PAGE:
Being Positioned And Prepared For The Unexpected

When the time for performance comes the time for preparation has passed.

Gold has powered higher at an incredible and, for many, unexpected rate going from FRN$1,658.75 in the 5 Aug PM London fix to FRN$1,761.50 at 6am 9 Aug London time. The DOW:GOLD ratio has plummeted to around 6.15. Hope you are strapped in because turbulence is ahead!

I recently finished two weeks in London which ended with the GATA Gold Rush 2011 conference. I was in the room during the taping of the Jim Sinclair interview. How right has he been all along!

Now I am in Athens headed to the islands for an enjoyable two weeks. With all the turmoil I often wonder: Do the riots follow me or do I follow the riots?

One common theme on RunToGold is to assess the probability and gravity risks, analyze potential solutions or plans and then take action with provident living principles which may lead to survivalism in the suburbs or some other form of life hedge.


In April Treasury Secretary Timothy Geithner was asked concerning the risk of the U.S. losing its triple-A credit rating: Secretary Geithner replied, “No risk of that.”

Then the politicians bickered about the debt ceiling and came to a faux resolution. On 5 August 2011 the Wall Street Journal reported:

S&P removed for the first time the triple-A rating the U.S. has held for 70 years, saying the budget deal recently brokered in Washington didn’t do enough to address the gloomy outlook for America’s finances. It downgraded long-term U.S. debt to AA+, a score that ranks below more than a dozen governments’

Boom, Boom, Pow!


In 2009 Mr. Sinclair said of my liquidity pyramid: “A very good, simple and clear representation of the problem lacking a practical solution.” Before his interview at the GATA conference I wanted to thank him for his gracious compliment. Regarding the liquidity pyramid Mr. Sinclair remarked, “Perfect.”


I have received a tremendous increase in comments and emails from readers and friends. They all seem to want expert advice from someone who knows what is going on. Why do you think I wrote hundreds of articles on Run To Gold? When the time for performance comes when the time for preparation has passed.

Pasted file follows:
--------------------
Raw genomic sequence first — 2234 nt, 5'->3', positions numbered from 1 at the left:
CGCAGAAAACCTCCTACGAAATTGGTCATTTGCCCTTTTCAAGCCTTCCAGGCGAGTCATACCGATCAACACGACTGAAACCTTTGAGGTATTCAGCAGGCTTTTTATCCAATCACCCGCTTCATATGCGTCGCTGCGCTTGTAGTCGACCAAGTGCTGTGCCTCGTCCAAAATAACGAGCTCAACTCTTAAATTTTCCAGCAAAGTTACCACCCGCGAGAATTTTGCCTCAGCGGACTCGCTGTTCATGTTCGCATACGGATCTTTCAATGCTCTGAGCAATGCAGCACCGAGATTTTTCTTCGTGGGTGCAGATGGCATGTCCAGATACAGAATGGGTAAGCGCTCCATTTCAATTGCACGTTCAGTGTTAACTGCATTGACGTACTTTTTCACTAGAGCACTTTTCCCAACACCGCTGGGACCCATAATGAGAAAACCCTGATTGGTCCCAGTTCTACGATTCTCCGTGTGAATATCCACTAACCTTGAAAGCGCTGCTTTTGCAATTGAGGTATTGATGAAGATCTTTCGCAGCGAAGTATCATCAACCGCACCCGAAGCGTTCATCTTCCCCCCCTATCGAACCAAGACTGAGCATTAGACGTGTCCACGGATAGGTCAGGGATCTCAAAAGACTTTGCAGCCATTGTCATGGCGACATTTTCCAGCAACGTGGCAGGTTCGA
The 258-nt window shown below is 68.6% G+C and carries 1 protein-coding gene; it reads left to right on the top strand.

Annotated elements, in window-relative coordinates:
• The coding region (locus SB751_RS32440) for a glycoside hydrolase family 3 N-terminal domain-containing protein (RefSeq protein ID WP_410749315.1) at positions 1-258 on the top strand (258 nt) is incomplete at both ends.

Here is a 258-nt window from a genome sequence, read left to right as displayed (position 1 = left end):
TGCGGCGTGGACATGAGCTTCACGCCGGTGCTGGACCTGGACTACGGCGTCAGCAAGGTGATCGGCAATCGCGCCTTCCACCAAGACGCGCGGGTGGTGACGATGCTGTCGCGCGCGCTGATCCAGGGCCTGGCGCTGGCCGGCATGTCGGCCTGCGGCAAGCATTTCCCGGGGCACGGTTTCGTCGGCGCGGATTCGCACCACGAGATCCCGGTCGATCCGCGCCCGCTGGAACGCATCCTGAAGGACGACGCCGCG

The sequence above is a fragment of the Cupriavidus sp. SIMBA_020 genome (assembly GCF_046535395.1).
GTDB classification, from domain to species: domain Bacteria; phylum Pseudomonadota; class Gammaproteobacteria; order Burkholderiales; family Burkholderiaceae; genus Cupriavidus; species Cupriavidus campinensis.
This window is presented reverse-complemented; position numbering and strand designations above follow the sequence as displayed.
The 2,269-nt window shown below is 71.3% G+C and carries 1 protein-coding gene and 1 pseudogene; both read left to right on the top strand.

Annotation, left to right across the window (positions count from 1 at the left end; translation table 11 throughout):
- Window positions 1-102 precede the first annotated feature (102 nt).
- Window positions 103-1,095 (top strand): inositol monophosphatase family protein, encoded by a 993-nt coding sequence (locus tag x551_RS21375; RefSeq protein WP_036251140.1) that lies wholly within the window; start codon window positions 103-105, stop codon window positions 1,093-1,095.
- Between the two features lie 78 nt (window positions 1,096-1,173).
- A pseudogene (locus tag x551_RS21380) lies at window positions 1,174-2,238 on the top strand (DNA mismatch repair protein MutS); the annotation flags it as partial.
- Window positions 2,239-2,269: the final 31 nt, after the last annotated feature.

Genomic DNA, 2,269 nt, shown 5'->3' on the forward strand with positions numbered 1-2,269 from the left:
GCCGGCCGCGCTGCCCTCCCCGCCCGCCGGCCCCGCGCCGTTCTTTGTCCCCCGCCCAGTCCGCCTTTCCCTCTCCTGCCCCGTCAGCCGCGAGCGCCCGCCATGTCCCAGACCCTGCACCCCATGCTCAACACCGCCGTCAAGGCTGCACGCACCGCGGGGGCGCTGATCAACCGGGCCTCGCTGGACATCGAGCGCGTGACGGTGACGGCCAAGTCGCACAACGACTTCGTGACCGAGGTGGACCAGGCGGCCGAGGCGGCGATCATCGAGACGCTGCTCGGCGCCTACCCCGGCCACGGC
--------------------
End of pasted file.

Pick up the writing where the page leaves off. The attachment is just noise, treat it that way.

I really wish I could provide some advice for those ‘caught between a rock and a hard place’ who are watching their pensions and retirement accounts evaporate. But I am off swimming in the beautiful islands of the Mediterranean Sea and do not have ready access to the phone.

Those darn crazy gold bugs do not look so crazy now. How right was Mr. Sinclair when he called $1,650 gold a decade ago when it was around $265? Good thing his thin skin is gold-plated.

But I have already written about the evaporating Euro, how retirement accounts could boost Treasuries and as I wrote in 18 January 2009 why and how the Treasury bubble will burst:

As the yields on Treasury Bills approach 0% they have the return of cash but do not have the benefits of cash as they may be impregnated with counter-party risk or have decreased liquidity.  In other words, Treasury Bills and cash have the same benefit profile but not the same safety and liquidity profile.

The Wall Street Journal reported 4 August 2011 that “Bank of New York Mellon Corp. on Thursday took the extraordinary step of telling large clients it will charge them [0.13%] to hold cash.”

Now the FRN$ moves one step closer to evaporating. Why pay 0.13% to hold FRN$ when you can pay a 0.18% storage fee to hold unencumbered allocated insured gold? Is it really wise or prudent to save five basis points to be in a potentially worthless fiat currency while being an unsecured creditor of an institution(s) that has needed trillions in bailouts? Treasuries are not looking so risk-free are they?


What is happening is no real surprise to those who understand monetary science and basic economic law. I laid out the case years ago in my book The Great Credit Contraction. Those persuaded have likely ensconced themselves within a financial forcefield of silver and gold.

As the storm rages and intensifies they feel no particular urgency or panic. They are prepared for Winter and can remain solvent much longer than the market can remain chaotic. After all, the melting point for gold is 1,947.52 °F which may be its FRN$ after this latest up leg.

For those who are new, I recommend Apmex for coins because of their A+ BBB rating and low premiums and GoldMoney if you want a third-party to store your metals.

DISCLOSURES: Long physical gold, silver and platinum with no interest in DOW, S&P 500, the problematic SLV ETF, gold ETF or the platinum ETFs.

Household financial choice of the hapless households of India

In February 2010, I had the opportunity to visit Pudhuaaru KGFS in Thanjavur. This is a remarkable project which helps us see the interface between households and the financial system in a wholly new light.

What a difference 17 months makes! On that visit, I had found a little tenuous Reliance CDMA cover at one place in Thanjavur city. On
this visit, I found 3g or Edge cover in many remote places. On that visit, the ride from the airport at Tiruchirapalli to Thanjavur took
two hours. This time, it got done in 30 minutes on the new NHAI road, with a peak velocity of 110 kph. While there are many reasons to be gloomy about the problems that India faces, some things are moving along merrily.

The KGFS approach to households and finance